You ask, “but last time you posted about Lord of the Rings Online, weren’t you were in Moria on a rune-keeper?” Yes I was. And I finished Moria, too, by the way, and I still love my rune-keeper and I have been working my way through southern Mirkwood with him lately. “Then what are you doing in Mordor with your old captain that you haven’t played in a couple of years?” Excellent question, hypothetical reader with a surprising knowledge of my many alts! The answer is that I finally broke down and bought the Moria collector’s edition and boosted my cappy to 105.
I’m not gonna lie, it was a bit of a rough week/month for me, and this was kind of a stress buy. Plus it was on sale, and apparently I can’t resist a sale. I was recently playing with my friend on his captain, and it reminded me of how much fun I used to have with that class. Unfortunately, my captain was also half way through Moria, so redoing the content I just did on my rune-keeper didn’t sound very appealing. A level boost seemed like the perfect remedy for this situation, and one just happened to be included with the collector’s edition of Mordor. And honestly, at the rate I plod through content in this game, I’m starting to worry that I’ll never see a lot of the later content before the game shuts down (not that I’m expecting that any time really soon, but realistically, it’s not going to be around forever).
Several things jump out at me upon boosting from Moria/Siege of Mirkwood content straight to content that’s less than a year old. First is just how much better this game’s graphics have gotten. The graphics in Eriador show their age, though there are certain places where it really doesn’t matter; the landscapes are absolutely gorgeous despite 2007’s technical limitations. The graphics in Mordor are significantly improved, with some really nice texture and animation work. Yes, to a certain extent, it still looks like a game from 2007–most NPCs’ textures still look painted on, with no facial animation or overly fancy armor meshes, and of course some of those same awkward animations are still there and just as awkward as they were back in the day–but still, the improvement is striking, especially not having progressed slowly and naturally through the areas added by the various expansions. Second is that, while I thought ahead enough to boost a character who had all of their skills unlocked and whose rotation I was familiar with, I have no idea how to do mounted combat and the Aria gives you zero mount XP. So far it has only been a problem here and there, so hopefully it won’t be of a big deal, but still, it would have been nice if they had boosted my mount’s level as well as my character’s.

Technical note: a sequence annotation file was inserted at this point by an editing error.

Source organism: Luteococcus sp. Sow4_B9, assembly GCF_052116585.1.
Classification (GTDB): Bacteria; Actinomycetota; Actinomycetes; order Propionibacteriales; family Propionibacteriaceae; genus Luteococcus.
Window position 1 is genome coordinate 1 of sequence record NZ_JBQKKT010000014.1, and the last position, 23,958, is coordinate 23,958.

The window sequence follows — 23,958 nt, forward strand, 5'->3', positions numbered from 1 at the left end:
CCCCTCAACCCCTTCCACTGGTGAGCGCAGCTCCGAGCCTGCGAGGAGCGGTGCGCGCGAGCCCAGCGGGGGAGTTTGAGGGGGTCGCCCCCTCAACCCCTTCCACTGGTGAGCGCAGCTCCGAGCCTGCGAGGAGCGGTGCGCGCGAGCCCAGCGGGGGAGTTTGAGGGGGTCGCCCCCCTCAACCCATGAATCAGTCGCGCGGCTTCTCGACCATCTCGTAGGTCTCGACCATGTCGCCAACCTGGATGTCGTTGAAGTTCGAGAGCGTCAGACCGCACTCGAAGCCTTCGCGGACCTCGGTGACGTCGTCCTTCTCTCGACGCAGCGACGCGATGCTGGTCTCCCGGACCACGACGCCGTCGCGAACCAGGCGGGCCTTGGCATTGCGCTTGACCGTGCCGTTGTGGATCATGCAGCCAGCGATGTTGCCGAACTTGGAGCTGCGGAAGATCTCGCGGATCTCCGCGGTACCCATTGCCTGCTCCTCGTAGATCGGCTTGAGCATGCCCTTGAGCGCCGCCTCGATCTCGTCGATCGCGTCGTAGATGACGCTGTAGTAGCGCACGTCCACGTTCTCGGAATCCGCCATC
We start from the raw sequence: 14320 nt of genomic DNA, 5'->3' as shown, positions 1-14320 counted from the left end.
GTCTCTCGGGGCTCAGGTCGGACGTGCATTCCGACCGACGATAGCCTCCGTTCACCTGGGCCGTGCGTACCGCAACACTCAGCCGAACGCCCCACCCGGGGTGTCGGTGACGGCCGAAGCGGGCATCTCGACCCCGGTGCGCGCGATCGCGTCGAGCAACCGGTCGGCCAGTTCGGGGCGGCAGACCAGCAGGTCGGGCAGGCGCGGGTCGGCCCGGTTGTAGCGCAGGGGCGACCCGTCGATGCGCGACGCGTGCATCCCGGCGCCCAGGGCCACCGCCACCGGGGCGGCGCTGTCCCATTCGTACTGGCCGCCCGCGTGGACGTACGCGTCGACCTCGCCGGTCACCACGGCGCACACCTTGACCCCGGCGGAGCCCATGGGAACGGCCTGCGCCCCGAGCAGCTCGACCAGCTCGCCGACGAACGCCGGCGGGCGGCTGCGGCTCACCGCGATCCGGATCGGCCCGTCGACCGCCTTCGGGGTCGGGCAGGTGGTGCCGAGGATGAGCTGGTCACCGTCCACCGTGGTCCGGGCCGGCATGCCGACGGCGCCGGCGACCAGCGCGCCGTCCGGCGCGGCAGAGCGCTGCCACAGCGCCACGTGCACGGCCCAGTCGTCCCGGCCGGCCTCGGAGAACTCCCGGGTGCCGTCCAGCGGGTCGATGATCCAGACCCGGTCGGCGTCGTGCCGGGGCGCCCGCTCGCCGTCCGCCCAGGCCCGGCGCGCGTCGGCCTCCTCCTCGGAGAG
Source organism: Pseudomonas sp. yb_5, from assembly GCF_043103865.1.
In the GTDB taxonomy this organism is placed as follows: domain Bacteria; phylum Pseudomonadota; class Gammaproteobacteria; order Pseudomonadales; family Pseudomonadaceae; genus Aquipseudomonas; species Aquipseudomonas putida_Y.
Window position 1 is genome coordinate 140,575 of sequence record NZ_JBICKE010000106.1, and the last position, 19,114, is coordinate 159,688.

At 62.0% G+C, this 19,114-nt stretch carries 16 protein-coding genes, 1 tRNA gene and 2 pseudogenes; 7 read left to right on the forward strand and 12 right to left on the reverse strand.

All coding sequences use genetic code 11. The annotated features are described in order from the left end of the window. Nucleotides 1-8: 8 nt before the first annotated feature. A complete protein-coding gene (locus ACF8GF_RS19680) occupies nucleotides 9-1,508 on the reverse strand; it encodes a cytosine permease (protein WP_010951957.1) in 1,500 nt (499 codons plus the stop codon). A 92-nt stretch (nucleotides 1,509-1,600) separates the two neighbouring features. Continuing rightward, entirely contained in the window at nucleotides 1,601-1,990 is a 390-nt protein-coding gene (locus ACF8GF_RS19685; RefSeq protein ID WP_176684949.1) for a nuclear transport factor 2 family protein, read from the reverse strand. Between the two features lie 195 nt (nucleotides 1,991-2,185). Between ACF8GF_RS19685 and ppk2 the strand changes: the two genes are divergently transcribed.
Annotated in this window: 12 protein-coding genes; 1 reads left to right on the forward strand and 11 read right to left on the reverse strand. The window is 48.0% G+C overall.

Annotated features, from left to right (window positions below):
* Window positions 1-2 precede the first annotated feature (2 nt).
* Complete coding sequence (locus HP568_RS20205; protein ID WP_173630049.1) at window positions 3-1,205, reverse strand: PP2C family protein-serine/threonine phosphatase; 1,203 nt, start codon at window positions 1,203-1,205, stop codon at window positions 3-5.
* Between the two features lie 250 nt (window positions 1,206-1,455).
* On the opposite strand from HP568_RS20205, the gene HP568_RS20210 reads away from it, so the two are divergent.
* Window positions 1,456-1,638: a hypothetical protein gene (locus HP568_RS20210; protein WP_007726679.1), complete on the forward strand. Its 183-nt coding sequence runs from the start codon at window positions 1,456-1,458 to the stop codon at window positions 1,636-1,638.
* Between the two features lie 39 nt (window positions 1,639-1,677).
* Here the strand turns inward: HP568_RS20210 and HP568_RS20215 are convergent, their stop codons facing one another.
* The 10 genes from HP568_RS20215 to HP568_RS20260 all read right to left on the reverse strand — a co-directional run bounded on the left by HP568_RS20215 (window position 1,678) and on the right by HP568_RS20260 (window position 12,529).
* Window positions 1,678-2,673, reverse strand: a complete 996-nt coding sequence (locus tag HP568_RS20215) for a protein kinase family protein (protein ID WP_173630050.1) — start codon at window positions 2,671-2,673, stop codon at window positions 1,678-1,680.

I am also once again reminded of what a great job this game has done with its worldbuilding. Granted, as much of it as is reasonably possible is pulled straight from the pages of Tolkien’s books, but I think that master wordsmith would be proud of what Turbine/Standing Stone has added to his legendarium. And the attention to detail never ceases to amaze me! Frodo is even missing a finger in the scenes after the ring is destroyed! I had to fiddle around with my camera for a few minutes to even check. A lesser studio wouldn’t have bothered to create a new nine-fingered character model, or at best just slapped a bandage texture over his ring finger. That’s dedication!
The Mordor collector’s edition also came with the High Elf race and a character slot. While I’m trying to resist the temptation to create yet another alt, I figured I’d at least run through the unique tutorial instance they created to shoehorn in this minutely different, anachronistic set of elves. It was cool to get to be a part of The Last Alliance and see the Free Peoples’ first encounter with the Nazgul, though I was kind of disappointed I didn’t actually get to be there for the defeat of Sauron. Rather, I got stabbed with a Morgul blade à la Frodo, which apparently, rather than turn them into a wraith as the Witch-King thought, causes High Elves sleep for three thousand years. I also thought it was cool that they start you out with a set of armor that looks like the one you wore in the tutorial, but old, tarnished, and complete with a tattered cape. Not only is it sometimes nice to have gear that isn’t in totally pristine condition, it also makes sense for something that’s been taking up space in Elrond’s Attic for a few millennia.
All told, I’m really happy with my purchase, and really happy to be back in LotRO.